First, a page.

I hope I am not jumping into this stock just because I feel bad for not pulling the trigger on that DNA LEAP call purchase last month. I don't think I am. I like the stock's prospects near term, and selling these options short has good theoretical odds and a high probability of profit according to the BS model. But really it's hard to know when bad emotions slip into trading decisions.

The June portfolio remains in good shape despite serius sell-offs in DY, GS, and ONXX. GS is still far above my break-even (around 10%). ONXX has sold off but seems like it wants to stay above the strike. DY is now in the money and below my break-even, but not hurting me badly yet. It's going to be awhile before I have to worry about being assigned. Since it is a small position and I have allready taken profits on some June positions, I will probably be ok if I'm assigned. Usually where I have to worry about assignment is when I'm transitioning into later month options, when at the same time I still have lots of front month options which I am waiting to expire. I often have to use most of my margin in such cases.

It's usually only for a few days that I am so highly margined...but unfortunately this is usually the few days when my danger of being assigned is highest. In such cases I get very nervous as an assignment would surely result in a margin call. I've never gotten a margin call so I'm not really sure how bad that would be. If my broker liquidated me out of really illiquid option positions that would really suck. I would lose significantly on the bid-ask spread. Interactive brokers doesn't actually give traditional margin calls...their computers just immediately liquidate your positions...I'm not exactly sure how that works since it has never happened to me. I think there is some way to set priorities for what gets liquidated first. I probably should do that...but I know I won't ever really worry about it until it hurts me. Sometimes lessons have to be learned the hard way. Maybe I'll get the opportunity to learn this one some day.


At 1:17 AM, Blogger Alien Shaman said...

What is the minimum capital investment it would take to be able to maintain a short portfolio of 30 positions given your strategy?

What kind of capital for your long portfolio?

Is a goal of yours to extract profit from your short portfolio to finance an ever growing long portfolio? i.e. Walk away from the table with your winnings and put it some place safe(r)?

At 4:36 PM, Blogger Quant Trader said...

To answer this here is what I do. Typically the most expensive stocks I sell options on are around 100 dollars. So, say I want to be able to have 30 equal dollar sized positions on stocks trading between 10 and 100 dollars. The minimal unmargined position I can enter on a 100 dollar strike would be 1 contract which is $10000 per position. (In practice, for a 100 stock I'd actually probably be selling a 90 or 95 strike contract, not a 100 strike.) I like to use 2:1 margin (I'm allowed aproximately a maximum of around 4:1 margin selling options short), so divide that $10000 by 2 to get the margin capital. That gives $5000 per position. I want all positions to be relatively equal sized so that means 5000*30 = $150,000, is how much it would cost to carry 30 EQUAL-SIZED positions using 2:1 margin, and being able to sell strikes up to $100 .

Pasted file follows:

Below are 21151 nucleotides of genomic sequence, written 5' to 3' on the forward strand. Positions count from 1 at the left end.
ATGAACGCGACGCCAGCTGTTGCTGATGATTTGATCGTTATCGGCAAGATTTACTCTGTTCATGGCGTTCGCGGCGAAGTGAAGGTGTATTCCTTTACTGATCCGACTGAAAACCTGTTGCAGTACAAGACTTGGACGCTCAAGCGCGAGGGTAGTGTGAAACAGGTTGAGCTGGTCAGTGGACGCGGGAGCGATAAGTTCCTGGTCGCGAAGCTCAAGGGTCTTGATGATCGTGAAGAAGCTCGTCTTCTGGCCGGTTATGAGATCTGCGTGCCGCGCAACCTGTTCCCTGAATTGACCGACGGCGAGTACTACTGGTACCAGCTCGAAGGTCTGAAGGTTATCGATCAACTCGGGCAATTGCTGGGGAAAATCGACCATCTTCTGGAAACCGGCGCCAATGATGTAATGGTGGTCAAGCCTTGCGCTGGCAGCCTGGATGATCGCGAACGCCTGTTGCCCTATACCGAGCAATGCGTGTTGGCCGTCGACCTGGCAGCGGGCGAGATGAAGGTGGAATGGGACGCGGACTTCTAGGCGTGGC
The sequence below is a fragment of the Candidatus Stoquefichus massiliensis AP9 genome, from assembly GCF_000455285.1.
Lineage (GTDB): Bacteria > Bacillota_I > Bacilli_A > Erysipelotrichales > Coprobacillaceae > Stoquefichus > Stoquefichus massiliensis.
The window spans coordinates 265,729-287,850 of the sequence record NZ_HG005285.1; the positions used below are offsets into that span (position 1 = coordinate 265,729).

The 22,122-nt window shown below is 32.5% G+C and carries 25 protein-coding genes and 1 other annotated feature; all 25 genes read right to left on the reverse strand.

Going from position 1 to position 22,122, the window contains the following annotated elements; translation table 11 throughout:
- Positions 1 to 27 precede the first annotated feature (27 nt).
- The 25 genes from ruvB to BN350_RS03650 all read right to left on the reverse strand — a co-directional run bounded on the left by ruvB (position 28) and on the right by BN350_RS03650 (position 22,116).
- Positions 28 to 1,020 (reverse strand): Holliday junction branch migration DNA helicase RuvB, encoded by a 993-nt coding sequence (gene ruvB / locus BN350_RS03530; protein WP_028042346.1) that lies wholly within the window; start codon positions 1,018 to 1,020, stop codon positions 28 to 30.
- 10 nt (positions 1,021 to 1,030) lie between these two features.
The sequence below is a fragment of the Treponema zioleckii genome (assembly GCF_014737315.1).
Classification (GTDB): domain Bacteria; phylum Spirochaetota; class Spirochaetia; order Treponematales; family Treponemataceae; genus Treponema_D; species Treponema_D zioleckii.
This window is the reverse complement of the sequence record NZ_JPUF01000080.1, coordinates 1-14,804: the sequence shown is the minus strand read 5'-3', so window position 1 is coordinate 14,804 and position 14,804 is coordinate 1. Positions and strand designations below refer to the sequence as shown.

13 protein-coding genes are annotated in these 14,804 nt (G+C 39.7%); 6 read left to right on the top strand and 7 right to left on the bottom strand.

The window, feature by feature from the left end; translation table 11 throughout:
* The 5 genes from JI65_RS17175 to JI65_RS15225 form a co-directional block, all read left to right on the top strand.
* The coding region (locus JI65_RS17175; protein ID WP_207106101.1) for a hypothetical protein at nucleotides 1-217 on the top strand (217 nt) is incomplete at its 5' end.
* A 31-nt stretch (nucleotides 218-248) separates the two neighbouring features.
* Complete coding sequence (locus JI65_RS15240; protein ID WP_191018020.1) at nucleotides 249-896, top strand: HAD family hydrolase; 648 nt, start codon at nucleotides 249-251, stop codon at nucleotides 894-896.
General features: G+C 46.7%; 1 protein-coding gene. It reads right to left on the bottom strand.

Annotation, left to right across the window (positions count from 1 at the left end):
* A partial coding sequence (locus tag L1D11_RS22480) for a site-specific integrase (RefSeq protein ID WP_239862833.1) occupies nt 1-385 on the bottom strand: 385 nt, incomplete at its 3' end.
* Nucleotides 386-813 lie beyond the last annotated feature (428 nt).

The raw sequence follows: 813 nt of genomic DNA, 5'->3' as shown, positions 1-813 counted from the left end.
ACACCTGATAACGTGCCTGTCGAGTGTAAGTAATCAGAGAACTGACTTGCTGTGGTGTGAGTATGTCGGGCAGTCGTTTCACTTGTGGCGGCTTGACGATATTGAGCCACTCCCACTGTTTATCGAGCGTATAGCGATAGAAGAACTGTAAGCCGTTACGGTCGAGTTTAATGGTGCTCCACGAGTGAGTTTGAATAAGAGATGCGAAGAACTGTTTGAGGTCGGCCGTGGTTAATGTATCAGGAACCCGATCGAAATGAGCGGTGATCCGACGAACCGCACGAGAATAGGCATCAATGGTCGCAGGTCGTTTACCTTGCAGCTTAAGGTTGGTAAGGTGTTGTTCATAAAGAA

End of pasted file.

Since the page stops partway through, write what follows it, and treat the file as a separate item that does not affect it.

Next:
Right now I do not keep my positions equal sized. I value diversity more than keeping all positions sizes equal. Obviously most of the strikes I sell are not $100 strikes. Most are 20 to 50, so without keeping all positions equal sized, I believe a 30 stock portfolio could be achieved with considerably less than 150k. I'd guess anywhere between 30 and 50k would be the absolute minimum.

It's hard to say how much capital would be required for a diversified long option portfolio. You'd want to carry more positions, but the capital for each position would be much much smaller. I'd guess the options I'd want to carry would cost 200 dollars max per contract. (In general probably a lot less) But lets say 200 dollars. That means to carry 30 positions a year it would cost $6000. You would want only 10% of the portfolio to be at risk in a given year so 6000*10=$60000. Again, in practice this could be done with a lot less. Maybe 10000 to experiment with.

No my goal is to consistantly make profits with small drawdowns by whatever means works best. Right now I feel most comfortable shorting put options. I'd like to become comfortable with a variety of strategies, so that I can pick whichever one(s) have a risk/reward profile that is best for me.

Remember that "safety" is a very complicated thing to determine. Safety is a function of many dimensions. A portfolio of long options is not necessarily "safer".